The astute among you may have noticed that, so far, most of these locations have barely qualified as a restaurant. So what gives? Well, it may come as a surprise to some of you but it is not eternally a Friday or Saturday night. The desire to go out for food late is not exclusive to the weekend, and therein is made apparent the crux of this dilemma.

Bellingham really doesn’t have that many late-night restaurants.

Weekend options


photo

Food writer Mark Saleeb and friends inspect a fresh slice of veggie pizza at 10:21 p.m.

(Hailey Hoffman/Cascadia Daily News)


On the weekends it opens up a bit. You can stop at the Pye Hole and get yourself a slice of very good and affordable pizza, but you’re going to be standing outside because they do not have any seating. It’s a walk-up window. You can go to Black Sheep, which, my personal opinions notwithstanding, still has the air of a bar when you get to the weekend and their later hours.

Closer to the mark is The Redlight Kitchen and Bar, which offers a distinctly upscale Chinese-inspired menu all week, and in my research may fit happily into the position of service industry hangout. There is always the option of going to the venerable Horseshoe Cafe, famously (and formerly) one of the oldest 24-hour diners in the state. With a homestyle menu of American diner classics, you can probably find something you like on their menu.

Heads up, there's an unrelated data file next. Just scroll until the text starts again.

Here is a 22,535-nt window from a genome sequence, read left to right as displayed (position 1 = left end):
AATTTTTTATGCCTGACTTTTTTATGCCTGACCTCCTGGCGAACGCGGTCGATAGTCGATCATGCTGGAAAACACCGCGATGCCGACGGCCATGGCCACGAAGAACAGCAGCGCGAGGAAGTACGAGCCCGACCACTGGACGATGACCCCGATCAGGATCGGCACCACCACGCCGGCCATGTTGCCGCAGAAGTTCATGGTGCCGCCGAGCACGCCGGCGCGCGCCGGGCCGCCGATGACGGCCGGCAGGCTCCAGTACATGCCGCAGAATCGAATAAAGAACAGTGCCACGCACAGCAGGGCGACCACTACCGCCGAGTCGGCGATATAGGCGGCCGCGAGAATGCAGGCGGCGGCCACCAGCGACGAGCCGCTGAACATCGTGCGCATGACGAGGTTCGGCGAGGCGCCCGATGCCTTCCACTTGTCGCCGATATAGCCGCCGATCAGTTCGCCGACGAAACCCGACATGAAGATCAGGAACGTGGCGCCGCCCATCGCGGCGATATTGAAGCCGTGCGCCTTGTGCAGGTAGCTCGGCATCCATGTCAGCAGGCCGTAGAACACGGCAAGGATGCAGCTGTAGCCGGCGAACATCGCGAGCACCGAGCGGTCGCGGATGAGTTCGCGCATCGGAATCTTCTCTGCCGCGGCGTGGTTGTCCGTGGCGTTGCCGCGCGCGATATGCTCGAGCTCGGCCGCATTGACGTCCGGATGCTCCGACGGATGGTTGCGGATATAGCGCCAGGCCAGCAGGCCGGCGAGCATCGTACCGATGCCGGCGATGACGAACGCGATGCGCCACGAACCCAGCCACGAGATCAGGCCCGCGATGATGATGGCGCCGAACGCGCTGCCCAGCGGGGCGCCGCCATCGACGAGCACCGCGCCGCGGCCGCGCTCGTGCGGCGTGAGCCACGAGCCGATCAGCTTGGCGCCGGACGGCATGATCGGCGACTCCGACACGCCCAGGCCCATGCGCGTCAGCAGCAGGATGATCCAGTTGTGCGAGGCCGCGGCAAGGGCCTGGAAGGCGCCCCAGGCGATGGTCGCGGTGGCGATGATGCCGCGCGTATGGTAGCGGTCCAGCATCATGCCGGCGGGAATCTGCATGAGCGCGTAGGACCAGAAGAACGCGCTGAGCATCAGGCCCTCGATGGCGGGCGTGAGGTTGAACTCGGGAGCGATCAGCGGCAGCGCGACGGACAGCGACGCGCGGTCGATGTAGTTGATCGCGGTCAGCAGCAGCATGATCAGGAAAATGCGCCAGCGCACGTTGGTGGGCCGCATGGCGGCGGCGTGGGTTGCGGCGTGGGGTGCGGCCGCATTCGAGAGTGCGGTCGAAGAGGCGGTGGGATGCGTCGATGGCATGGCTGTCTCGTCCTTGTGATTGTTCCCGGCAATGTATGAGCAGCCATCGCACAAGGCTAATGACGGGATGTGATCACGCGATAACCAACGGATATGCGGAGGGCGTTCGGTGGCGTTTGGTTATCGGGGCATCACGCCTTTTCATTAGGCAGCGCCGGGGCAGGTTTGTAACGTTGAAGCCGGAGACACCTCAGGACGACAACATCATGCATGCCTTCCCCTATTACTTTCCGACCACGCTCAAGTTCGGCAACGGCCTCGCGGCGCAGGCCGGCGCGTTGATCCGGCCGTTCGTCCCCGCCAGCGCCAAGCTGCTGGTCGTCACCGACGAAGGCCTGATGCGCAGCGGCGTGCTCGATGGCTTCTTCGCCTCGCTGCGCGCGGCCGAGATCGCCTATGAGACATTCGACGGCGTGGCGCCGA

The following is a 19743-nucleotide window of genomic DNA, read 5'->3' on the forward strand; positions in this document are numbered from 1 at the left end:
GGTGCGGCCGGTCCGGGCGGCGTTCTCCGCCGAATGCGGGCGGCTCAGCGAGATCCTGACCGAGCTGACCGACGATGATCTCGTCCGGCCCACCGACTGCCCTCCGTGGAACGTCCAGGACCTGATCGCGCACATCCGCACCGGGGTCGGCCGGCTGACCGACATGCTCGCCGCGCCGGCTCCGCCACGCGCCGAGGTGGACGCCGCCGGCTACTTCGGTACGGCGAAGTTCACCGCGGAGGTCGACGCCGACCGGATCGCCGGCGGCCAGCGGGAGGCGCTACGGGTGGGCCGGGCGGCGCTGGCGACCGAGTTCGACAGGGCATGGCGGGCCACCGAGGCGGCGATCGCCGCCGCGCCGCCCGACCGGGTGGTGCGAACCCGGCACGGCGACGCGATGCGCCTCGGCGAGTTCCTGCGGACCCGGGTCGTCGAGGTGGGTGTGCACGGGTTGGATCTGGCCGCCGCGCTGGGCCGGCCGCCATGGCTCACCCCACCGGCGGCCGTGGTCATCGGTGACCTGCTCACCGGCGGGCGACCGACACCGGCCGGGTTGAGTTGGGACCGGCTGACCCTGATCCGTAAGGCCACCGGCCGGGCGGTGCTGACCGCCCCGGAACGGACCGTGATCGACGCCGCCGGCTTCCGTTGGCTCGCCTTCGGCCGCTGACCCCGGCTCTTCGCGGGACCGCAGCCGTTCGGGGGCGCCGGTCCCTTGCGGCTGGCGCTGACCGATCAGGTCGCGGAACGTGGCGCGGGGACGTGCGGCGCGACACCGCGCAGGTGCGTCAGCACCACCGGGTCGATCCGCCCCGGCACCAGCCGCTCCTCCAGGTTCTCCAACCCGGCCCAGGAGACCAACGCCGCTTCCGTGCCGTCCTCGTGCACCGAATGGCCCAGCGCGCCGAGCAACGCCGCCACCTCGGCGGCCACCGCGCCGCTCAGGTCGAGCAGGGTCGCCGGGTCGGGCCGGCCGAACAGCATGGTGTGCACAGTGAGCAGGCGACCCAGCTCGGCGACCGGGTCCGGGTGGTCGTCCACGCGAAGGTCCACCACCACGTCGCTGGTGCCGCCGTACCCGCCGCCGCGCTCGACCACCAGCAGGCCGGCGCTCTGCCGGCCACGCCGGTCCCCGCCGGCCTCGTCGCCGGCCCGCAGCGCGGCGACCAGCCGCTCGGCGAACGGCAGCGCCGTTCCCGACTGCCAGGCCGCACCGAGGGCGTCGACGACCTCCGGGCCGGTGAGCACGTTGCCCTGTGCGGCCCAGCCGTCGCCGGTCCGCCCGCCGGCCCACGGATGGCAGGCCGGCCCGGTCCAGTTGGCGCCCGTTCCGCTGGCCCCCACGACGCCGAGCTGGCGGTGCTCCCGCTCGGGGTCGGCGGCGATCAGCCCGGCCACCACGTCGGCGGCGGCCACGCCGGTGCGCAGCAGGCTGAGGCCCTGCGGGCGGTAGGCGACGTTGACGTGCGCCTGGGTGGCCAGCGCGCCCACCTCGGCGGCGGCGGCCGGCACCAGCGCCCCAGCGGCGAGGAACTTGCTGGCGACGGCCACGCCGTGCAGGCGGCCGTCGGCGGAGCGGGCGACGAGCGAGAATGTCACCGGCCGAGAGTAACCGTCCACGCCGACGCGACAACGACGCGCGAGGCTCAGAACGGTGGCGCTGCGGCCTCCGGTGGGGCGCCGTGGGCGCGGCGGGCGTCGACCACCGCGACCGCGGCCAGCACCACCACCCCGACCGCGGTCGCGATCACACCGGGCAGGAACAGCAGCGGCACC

But these pickings are slim. It’s apparent what is at work here. The Invisible Hand of the Free Market, that seemingly omnipotent killer of so many mediocre cocktail bars, has done the math, added the figures, and found a truth we may not be willing to tell ourselves — Bellingham rarely shows up for anything after dark that does not involve alcohol. 

While this is a broad generalization, I can’t help but feel it is generally true. Perhaps the profit margins are easier to stomach with a bar over a restaurant.

Maybe we’re just unlucky.

But at the end of the day, we’re still missing something. Restaurateurs, consider this to be an open invitation. Give me somewhere that I can go have a good, sit-down meal at 11 p.m. on a weekday, and I promise you, you will at least have me as a regular.